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North Dakota education overhaul bill fails in Senate

BISMARCK - The state Senate killed a proposal that would have allowed North Dakota voters to decide if the state's education system needs an overhaul.

BISMARCK - The state Senate killed a proposal that would have allowed North Dakota voters to decide if the state's education system needs an overhaul.

Senators defeated the resolution on a 7-40 vote on Wednesday with no discussion.

House Concurrent Resolution 3046 called for creating a state Department of Education that would oversee and administer all public education in the state. Legislators wanted it put to a public vote on the November 2012 ballot.

If approved, the proposal meant the end of the state Board of Higher Education and the public election of the superintendent of public instruction.

The governor would have appointed the proposed department's director and an 11-member educational council. The appointments would have been subject to legislative approval.


The House approved putting the proposal to a vote of the people on a 52-40 vote.

Education officials came out in strong opposition to the resolution, which was proposed by House Majority Leader Al Carlson of Fargo.

Sen. Joan Heckaman, D-New Rockford, who explained the proposal to the Senate, was the only person to speak on the topic. Going through the resolution, she explained the numerous concerns of the Senate Education Committee.

Communities pride themselves on local control of their school boards and the right to elect a statewide official who oversees K-12 education, which the proposal eliminates, she said.

There were also concerns about the continuity of the education system since the appointed director would serve a three-year term that could be renewed. Over a span of three governors, the proposed Education Department could have four directors, Heckaman said.

The committee also thought the process of selecting members for the educational council was weaker than the current process for selecting members of the state Board of Higher Education, she said.

The committee didn't hear testimony about how the proposal would be positive for higher education in the state, Heckaman said.

There was also no discussion of how the state would transition to a new system and what would happen to the current staff at the Department of Public Instruction and the University System, she said.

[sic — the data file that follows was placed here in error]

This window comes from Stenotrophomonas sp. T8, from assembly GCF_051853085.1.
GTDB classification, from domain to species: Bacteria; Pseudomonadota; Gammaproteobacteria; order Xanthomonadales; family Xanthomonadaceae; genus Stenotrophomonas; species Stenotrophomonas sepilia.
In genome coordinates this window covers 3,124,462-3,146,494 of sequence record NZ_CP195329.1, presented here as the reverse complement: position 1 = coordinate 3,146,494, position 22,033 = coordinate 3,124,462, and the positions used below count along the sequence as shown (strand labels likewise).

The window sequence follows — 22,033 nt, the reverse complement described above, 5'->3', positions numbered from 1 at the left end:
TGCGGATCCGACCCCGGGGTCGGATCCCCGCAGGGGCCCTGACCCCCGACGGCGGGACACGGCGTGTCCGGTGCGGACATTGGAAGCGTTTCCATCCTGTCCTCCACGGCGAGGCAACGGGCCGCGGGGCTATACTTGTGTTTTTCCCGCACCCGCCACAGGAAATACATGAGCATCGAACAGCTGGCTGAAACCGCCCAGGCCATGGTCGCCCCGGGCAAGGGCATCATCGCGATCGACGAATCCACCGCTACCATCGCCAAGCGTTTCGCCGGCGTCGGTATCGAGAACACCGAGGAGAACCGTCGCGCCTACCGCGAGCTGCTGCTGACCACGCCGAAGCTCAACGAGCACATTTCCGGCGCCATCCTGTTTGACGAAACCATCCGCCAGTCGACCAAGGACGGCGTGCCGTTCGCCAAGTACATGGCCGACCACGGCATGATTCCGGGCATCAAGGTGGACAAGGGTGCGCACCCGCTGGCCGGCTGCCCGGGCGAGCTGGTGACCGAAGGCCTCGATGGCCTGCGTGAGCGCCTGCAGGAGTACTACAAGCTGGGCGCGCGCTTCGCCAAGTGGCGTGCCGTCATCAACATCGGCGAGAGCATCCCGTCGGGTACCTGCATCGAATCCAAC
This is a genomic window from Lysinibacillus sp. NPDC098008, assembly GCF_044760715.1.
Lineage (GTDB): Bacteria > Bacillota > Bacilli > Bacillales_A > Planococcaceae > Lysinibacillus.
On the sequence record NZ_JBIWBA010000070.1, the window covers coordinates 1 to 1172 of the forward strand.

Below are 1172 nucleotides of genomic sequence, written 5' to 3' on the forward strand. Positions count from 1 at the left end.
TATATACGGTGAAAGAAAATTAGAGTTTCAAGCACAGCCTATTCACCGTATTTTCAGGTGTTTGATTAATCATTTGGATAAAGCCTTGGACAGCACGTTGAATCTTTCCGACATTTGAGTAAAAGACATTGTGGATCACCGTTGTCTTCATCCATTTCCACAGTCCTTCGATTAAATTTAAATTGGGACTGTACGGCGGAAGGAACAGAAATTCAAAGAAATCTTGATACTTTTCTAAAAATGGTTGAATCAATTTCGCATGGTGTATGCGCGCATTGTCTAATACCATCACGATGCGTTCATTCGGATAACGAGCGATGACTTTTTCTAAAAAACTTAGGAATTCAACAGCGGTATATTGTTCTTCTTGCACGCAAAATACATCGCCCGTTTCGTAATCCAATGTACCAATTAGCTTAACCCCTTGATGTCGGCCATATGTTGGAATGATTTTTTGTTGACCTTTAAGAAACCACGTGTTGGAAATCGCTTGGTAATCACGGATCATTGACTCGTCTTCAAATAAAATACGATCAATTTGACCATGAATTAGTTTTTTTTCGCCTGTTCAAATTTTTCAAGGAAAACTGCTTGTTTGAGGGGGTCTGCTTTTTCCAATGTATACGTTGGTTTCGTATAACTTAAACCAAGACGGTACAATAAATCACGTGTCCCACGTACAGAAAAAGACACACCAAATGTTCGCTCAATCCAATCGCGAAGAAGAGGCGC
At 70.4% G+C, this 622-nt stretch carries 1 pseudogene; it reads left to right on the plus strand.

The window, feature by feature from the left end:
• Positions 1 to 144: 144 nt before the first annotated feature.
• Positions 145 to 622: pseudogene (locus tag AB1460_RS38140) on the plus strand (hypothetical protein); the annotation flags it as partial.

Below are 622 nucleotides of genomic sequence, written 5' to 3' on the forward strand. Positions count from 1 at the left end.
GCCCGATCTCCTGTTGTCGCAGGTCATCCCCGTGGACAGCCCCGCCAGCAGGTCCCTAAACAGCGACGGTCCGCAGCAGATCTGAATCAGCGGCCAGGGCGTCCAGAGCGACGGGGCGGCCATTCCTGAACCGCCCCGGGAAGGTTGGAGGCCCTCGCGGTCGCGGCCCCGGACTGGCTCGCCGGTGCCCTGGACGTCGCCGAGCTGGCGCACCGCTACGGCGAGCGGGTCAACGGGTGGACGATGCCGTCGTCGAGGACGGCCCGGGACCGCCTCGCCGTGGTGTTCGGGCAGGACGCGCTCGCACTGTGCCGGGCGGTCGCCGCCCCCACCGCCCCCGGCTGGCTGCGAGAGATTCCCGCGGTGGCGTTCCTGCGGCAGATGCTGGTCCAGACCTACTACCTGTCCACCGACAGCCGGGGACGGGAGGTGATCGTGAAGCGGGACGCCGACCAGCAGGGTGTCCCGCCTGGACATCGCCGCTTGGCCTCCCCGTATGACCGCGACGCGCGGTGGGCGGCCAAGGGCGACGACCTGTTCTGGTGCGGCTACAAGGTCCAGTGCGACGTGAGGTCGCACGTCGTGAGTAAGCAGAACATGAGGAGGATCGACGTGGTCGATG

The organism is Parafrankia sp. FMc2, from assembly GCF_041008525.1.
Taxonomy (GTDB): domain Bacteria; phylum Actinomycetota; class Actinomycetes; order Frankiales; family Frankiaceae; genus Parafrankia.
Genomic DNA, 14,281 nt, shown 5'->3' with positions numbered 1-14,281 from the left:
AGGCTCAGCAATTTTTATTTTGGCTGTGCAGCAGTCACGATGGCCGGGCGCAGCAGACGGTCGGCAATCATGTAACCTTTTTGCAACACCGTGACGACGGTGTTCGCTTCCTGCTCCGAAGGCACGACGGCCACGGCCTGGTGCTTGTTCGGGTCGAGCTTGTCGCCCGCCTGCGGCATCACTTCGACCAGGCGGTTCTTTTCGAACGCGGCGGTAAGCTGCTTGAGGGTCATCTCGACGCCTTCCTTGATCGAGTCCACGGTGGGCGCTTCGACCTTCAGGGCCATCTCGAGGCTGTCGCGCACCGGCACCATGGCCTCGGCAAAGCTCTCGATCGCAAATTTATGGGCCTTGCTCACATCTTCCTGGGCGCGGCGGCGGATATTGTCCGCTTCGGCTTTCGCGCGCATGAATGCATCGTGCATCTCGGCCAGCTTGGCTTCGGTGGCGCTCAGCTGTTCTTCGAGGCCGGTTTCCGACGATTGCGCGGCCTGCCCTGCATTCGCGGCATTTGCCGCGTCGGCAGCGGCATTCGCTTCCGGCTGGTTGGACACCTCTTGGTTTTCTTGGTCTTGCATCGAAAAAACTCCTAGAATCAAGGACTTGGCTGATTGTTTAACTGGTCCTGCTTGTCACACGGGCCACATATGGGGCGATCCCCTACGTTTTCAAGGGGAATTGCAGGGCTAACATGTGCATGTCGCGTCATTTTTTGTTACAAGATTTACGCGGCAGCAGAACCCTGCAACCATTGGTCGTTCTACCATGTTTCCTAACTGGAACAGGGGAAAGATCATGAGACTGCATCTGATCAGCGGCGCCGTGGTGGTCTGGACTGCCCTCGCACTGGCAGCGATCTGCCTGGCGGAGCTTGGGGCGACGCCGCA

The committee received charts showing spending on education in the state has risen no faster than other agency budgets, she said.

"So if this is about money, this resolution provides no answers for us to consider," Heckaman said.

The financial impact of the proposal is unknown, as are any improved outcomes, she said. While higher education has been under scrutiny, no one can deny the state's college graduates are in demand, she said.

"We must be doing something right," Heckaman said.

Carlson, who knew the proposal would have a tougher hurdle in the Senate, has said the resolution was about looking to the future of education in the state.

He pointed to the increased spending on education and whether North Dakotans were getting the best results for their taxpayer money.

Student test scores are flat, property taxes continue to climb, tuition and fees are soaring, and students are not graduating with skills desired by employers, he said.

After Wednesday's vote, Carlson said the Senate doesn't have an appetite for change.


"They missed a golden opportunity to change the face of education over the next 20 years," he said.

Senate vote breakdown

Yeas: 7

Andrist, Christmann, Dever, Klein, Larsen, Sitte, Stenehjem

Nays: 40

Berry, Bowman, Burckhard, Cook, Dotzenrod, Erbele, Fischer, Flakoll, Freborg, G. Lee, Grindberg, Heckaman, Hogue, Holmberg, J. Lee, Kilzer, Krebsbach, Laffen, Luick, Lyson, Marcellais, Mathern, Miller, Murphy, Nelson, Nething, Nodland, O'Connell, Oehlke, Olafson, Robinson, Schaible, Schneider, Sorvaag, Taylor, Triplett, Uglem, Wanzek, Wardner, Warner

Teri Finneman is a multimedia reporter for Forum Communications Co.

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